08 noted issues related to personal income tax under Vietnamese law

Personal Income Tax

Personal income tax (“PIT”) is a direct tax imposed on a taxpayer’s balance of income after deductions are made. Accordingly, individuals who have income shall declare and pay PIT to tax authorities as prescribed.

BLawyers Vietnam would like to present an overview below of detailed regulations on PIT in Vietnam, especially PIT of foreigners living and working in Vietnam.

1. Taxpayers of PIT

Taxpayers of PIT include residents who have taxable income inside and outside of Vietnam and non-residents who have taxable income inside of Vietnam. Accordingly, residents fall into one of the following:

  1. Being present in Vietnam for 183 days or more in a calendar year or 12 consecutive months from the first date of their presence in Vietnam; or
  2. Having a place of habitual residence in Vietnam, which is a permanent residence or a rented house for living in Vietnam under a rental contract term of at least 183 days within a tax year.

Vice versa, a non-resident individual is a person who does not meet the above conditions. In fact, the determination of resident and non-resident individuals according to regulations still has many unclear issues, especially for foreigners living and working in Vietnam.

2. Taxable income and PIT bases

Taxable income of PIT is the received income of taxpayers include incomes from: business, salaries or wages, capital investment, capital transfer, real estate transfer, prizes, copyright, commercial franchising, inheritance, and gifts.

Accordingly, corresponding to each type of taxable income, the PIT calculation for each income type will be different, including:

  1. PIT calculation for income from salaries and wages;
  2. PIT calculation for income from businesses of individuals;
  3. PIT calculation for income from capital or securities transfers;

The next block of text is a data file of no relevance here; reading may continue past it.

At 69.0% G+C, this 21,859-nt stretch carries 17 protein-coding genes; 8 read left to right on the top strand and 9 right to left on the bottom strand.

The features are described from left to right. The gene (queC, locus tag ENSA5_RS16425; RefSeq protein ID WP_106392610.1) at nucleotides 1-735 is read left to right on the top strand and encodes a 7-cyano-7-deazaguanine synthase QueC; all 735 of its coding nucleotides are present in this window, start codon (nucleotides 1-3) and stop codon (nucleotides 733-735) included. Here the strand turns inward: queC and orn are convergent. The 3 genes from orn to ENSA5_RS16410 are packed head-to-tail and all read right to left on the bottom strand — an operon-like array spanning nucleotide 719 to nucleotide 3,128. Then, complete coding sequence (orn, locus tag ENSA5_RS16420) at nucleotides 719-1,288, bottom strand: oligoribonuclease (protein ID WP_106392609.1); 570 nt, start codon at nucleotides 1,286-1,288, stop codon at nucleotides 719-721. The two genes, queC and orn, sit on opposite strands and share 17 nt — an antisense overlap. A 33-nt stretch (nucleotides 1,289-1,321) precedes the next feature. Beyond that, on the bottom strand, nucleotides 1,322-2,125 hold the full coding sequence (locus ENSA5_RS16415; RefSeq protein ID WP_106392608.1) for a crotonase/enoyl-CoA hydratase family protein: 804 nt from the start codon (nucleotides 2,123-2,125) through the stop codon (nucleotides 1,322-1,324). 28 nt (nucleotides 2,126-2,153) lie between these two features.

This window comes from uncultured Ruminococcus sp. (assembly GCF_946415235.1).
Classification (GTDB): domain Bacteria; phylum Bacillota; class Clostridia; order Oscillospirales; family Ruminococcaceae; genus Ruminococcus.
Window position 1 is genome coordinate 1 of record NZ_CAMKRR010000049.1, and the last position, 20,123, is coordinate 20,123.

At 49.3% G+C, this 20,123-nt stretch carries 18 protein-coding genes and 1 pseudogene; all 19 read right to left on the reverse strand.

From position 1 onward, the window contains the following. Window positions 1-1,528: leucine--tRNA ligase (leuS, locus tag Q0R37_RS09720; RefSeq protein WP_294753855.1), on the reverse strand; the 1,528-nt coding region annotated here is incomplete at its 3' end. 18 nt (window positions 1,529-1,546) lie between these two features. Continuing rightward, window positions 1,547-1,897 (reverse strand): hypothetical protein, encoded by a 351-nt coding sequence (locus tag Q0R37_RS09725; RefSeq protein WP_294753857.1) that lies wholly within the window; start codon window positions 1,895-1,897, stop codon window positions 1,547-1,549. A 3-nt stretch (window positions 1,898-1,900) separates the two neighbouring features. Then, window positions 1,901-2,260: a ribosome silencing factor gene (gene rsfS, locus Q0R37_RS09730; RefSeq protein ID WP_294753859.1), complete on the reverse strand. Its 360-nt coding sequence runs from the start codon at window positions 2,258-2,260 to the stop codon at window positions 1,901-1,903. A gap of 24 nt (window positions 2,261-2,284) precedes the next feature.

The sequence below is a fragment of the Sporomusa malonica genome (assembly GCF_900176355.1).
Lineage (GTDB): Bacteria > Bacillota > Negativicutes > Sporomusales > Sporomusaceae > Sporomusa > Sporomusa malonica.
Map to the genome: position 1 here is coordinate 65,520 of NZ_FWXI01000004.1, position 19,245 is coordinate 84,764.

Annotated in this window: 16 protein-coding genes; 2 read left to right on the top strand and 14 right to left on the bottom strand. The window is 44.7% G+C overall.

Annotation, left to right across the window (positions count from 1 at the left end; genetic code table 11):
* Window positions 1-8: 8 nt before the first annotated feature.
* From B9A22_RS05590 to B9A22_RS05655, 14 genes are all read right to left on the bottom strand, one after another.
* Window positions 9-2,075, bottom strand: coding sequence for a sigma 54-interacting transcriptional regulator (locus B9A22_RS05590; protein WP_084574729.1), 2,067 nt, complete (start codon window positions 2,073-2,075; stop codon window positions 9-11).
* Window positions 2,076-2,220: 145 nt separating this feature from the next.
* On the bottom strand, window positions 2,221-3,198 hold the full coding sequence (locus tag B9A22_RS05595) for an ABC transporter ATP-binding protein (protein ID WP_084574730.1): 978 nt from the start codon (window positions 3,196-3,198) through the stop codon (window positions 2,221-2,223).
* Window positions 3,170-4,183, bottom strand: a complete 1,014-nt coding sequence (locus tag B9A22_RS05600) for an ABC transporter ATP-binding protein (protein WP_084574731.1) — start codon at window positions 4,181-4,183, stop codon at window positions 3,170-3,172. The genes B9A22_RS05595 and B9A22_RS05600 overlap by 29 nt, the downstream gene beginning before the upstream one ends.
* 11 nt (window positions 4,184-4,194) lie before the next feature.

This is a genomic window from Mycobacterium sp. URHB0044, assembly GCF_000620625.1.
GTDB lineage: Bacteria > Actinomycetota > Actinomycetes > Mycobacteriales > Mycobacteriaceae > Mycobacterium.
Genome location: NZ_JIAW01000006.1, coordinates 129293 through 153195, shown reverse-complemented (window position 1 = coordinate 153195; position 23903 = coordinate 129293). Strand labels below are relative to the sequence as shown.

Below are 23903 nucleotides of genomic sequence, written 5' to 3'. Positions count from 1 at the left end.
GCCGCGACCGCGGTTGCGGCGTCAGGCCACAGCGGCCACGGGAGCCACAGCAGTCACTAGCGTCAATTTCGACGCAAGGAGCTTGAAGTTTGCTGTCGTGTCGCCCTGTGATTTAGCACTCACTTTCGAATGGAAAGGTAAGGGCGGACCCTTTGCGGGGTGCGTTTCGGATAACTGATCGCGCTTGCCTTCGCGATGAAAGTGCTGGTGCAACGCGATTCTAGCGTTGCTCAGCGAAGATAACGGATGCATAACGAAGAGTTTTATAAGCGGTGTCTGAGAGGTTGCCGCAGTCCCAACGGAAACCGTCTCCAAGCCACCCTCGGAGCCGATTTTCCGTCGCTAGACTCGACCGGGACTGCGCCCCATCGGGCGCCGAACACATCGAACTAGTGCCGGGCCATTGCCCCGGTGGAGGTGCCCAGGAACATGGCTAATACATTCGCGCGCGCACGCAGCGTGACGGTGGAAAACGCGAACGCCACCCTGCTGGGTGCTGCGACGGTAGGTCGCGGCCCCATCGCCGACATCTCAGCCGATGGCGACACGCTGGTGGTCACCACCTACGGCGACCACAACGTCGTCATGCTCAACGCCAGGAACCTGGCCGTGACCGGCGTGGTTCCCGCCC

4. PIT calculation for income from prizes, inheritances or gifts;
  5. PIT calculation for income from real estate transfers;
  6. PIT calculation for income from commercial franchising and copyright;
  7. PIT calculation for income from capital investments.

In general, the PIT base for each income type includes:

  • Accessible income equals taxable income minus deductions (if any);
  • PIT rate is the percentage of each income type.

Therefore, the PIT is calculated on the taxable income minus deductions (if any), then multiplied by the PIT rate for each income type.

3. PIT calculation, declaration and payment

PIT calculation, declaration and payment are obligation of taxpayers. As regulations, taxpayers must calculate by themselves, declare the contents of the tax returns and submit documents of the tax declaration dossier to tax authorities accurately and fully. Based on that, taxpayers must follow the PIT declaration, payment, and finalization procedures required by tax authorities.

However, in some cases, other subjects are obligated to make a PIT declaration and payment on behalf of taxpayers. For example, organizations that have a PIT withholding obligation when paying income for employees; or organizations that must declare and pay PIT on behalf of individuals who received dividends by securities; or other cases prescribed by law.

4. PIT calculation period and time limit of PIT declaration and payment

Corresponding to each taxable income type, there is a different PIT calculation period, which includes the annual tax period and tax period upon each time of income generation. Taxpayers must declare and pay PIT according to each tax period. There is a time limit for PIT declaration, payment, and finalization that taxpayers must comply with.

Complying with the PIT calculation period and time limit of the PIT declaration and payment is important, because if taxpayers fail to declare under the tax period or make a late PIT declaration and payment, they will be sanctioned as prescribed.